NetWellness is a global, community service providing quality, unbiased health information from our partner university faculty. NetWellness is commercial-free and does not accept advertising.
Thursday, July 24, 2014
Feeling Like Muscles `Forgot` How to Breathe
I have a very strange problem. When I sleep on my back, not in any other position, I sometimes wake up and am unable to take a breath. I am aware of needing, REALLY needing to take a breath, but it is as though my muscles "forgot" how to do that. Sometimes I try to push my stomach out because that seems like a breathing motion. It is very VERY scary. Every time it happens I am afraid I will suffocate before my body remembers "how" to take a breath. By the time I start breathing again my heart is pounding a at a very high rate.
I do not think this is "sleep apnea." I do not snore. It is not a physical obstruction of my breathing, it`s that the muscles to do the breathing just don`t do the action, and I can`t consciously take a breath because its like the breathing muscles are disconnected from my brain. Does that make any sense? I have had this problem for years and always sleep on my stomach or my side to try to avoid it, but sometimes I must roll over onto my back in my sleep and that`s when it happens - not every single time I wake up on my back, but often enough to be really scary.
Am I completely nuts, or does this make sense, and what can I do about it besides trying to make sure I only sleep on my stomach?
Feeling like you cannot move when you awaken can be a frightening and anxiety producing sensation. Surprisingly, up to 15-40% of young adults experience this at least once in their lifetime and as many as 5-6% have this occur recurrently.
There are a number of different potential causes for the sensations you describe, though this most likely represents a phenomenon known as “sleep paralysis”. Sleep paralysis is usually described as the inability to perform voluntary movements either at sleep onset or upon awakening. Individuals often report an inability to speak or move the limbs, trunk or head. Though there may be a sensation of an inability to breath, breathing and the breathing muscles are actually not affected. Individuals usually can recall the event. The episode typically only lasts for seconds up to a few minutes and tends to resolve on its own. Occasionally, the episode will end if the person is touched or spoken to.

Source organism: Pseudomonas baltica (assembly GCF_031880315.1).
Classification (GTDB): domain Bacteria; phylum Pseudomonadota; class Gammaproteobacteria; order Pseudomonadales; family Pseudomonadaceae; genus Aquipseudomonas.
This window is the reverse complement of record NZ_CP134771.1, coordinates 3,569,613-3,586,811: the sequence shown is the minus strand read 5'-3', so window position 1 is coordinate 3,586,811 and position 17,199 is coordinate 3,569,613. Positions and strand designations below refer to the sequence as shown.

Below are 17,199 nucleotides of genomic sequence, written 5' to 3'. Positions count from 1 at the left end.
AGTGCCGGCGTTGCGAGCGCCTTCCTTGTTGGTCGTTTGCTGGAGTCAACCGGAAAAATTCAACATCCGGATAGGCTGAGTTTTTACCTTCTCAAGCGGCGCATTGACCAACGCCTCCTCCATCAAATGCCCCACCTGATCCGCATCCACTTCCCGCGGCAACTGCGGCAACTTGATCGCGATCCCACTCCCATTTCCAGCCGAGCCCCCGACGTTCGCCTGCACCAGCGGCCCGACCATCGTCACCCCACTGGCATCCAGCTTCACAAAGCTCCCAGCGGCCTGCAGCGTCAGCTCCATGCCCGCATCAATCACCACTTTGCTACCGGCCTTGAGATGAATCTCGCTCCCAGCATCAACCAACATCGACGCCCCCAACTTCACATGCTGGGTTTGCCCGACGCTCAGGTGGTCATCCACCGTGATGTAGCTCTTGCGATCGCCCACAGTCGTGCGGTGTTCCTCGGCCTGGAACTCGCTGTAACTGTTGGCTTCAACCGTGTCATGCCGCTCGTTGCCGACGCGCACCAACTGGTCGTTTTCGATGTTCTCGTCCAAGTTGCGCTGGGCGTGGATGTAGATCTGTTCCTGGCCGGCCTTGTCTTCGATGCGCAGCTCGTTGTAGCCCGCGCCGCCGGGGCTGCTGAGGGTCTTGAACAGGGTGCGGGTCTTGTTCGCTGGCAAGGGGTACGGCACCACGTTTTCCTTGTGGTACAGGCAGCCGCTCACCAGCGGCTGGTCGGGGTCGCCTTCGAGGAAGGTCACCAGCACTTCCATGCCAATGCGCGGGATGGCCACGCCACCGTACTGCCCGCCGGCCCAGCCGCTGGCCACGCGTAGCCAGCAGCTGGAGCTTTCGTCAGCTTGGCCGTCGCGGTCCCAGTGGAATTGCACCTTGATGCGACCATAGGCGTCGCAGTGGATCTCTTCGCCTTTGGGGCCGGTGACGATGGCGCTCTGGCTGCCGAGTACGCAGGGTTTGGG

Episodes of sleep paralysis can be very anxiety producing. Hallucinations, whether hearing or seeing things that are not present, can accompany the event. All-in-all, the experience can be somewhat frightening. Sleep paralysis can be brought on by lack of adequate sleep, keeping an irregular sleep schedule and being under excessive stress. While most of the time sleep paralysis is not associated with other medical conditions, it can be one of the signs of narcolepsy (individuals with this condition are also very sleepy).
Sleep paralysis usually first appears in young adults and tends to disappear with aging. Other than reassurance and avoiding situations that may bring on the episodes, no treatment is needed in most cases.
Other medical conditions that can appear with similar symptoms to sleep paralysis include compressed nerves, cataplexy (sudden loss of muscle control in emotionally charged situations such as laughing), seizures, and panic attacks. Most of these conditions can be separated from sleep paralysis by specific factors from the medical history.
If you are concerned about your symptoms or would like to exclude the other possibilities mentioned above, I recommend you discuss your problems with your primary care doctor. They can then decide if referral to a Sleep Specialist is needed for further evaluation.
James Knepler, MD
Formerly, Assistant Professor
College of Medicine
University of Cincinnati